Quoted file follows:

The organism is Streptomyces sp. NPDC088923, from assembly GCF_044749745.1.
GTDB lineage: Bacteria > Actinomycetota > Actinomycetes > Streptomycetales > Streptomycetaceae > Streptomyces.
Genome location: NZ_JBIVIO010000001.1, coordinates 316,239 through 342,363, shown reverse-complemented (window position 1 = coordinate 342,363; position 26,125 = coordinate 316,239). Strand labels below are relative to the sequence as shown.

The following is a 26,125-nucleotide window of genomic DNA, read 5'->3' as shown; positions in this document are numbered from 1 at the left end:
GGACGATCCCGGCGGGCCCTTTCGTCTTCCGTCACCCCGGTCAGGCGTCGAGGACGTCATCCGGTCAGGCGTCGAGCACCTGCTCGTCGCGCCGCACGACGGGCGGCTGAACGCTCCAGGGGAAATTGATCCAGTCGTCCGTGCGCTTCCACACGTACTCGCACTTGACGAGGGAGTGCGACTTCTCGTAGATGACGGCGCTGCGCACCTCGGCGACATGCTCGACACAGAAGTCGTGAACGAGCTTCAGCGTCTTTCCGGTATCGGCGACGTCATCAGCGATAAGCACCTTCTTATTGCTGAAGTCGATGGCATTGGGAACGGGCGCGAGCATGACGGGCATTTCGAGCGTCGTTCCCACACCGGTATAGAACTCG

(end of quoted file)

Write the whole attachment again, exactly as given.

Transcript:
The organism is Streptomyces sp. NPDC088923, from assembly GCF_044749745.1.
GTDB lineage: Bacteria > Actinomycetota > Actinomycetes > Streptomycetales > Streptomycetaceae > Streptomyces.
Genome location: NZ_JBIVIO010000001.1, coordinates 316,239 through 342,363, shown reverse-complemented (window position 1 = coordinate 342,363; position 26,125 = coordinate 316,239). Strand labels below are relative to the sequence as shown.

The following is a 26,125-nucleotide window of genomic DNA, read 5'->3' as shown; positions in this document are numbered from 1 at the left end:
GGACGATCCCGGCGGGCCCTTTCGTCTTCCGTCACCCCGGTCAGGCGTCGAGGACGTCATCCGGTCAGGCGTCGAGCACCTGCTCGTCGCGCCGCACGACGGGCGGCTGAACGCTCCAGGGGAAATTGATCCAGTCGTCCGTGCGCTTCCACACGTACTCGCACTTGACGAGGGAGTGCGACTTCTCGTAGATGACGGCGCTGCGCACCTCGGCGACATGCTCGACACAGAAGTCGTGAACGAGCTTCAGCGTCTTTCCGGTATCGGCGACGTCATCAGCGATAAGCACCTTCTTATTGCTGAAGTCGATGGCATTGGGAACGGGCGCGAGCATGACGGGCATTTCGAGCGTCGTTCCCACACCGGTATAGAACTCG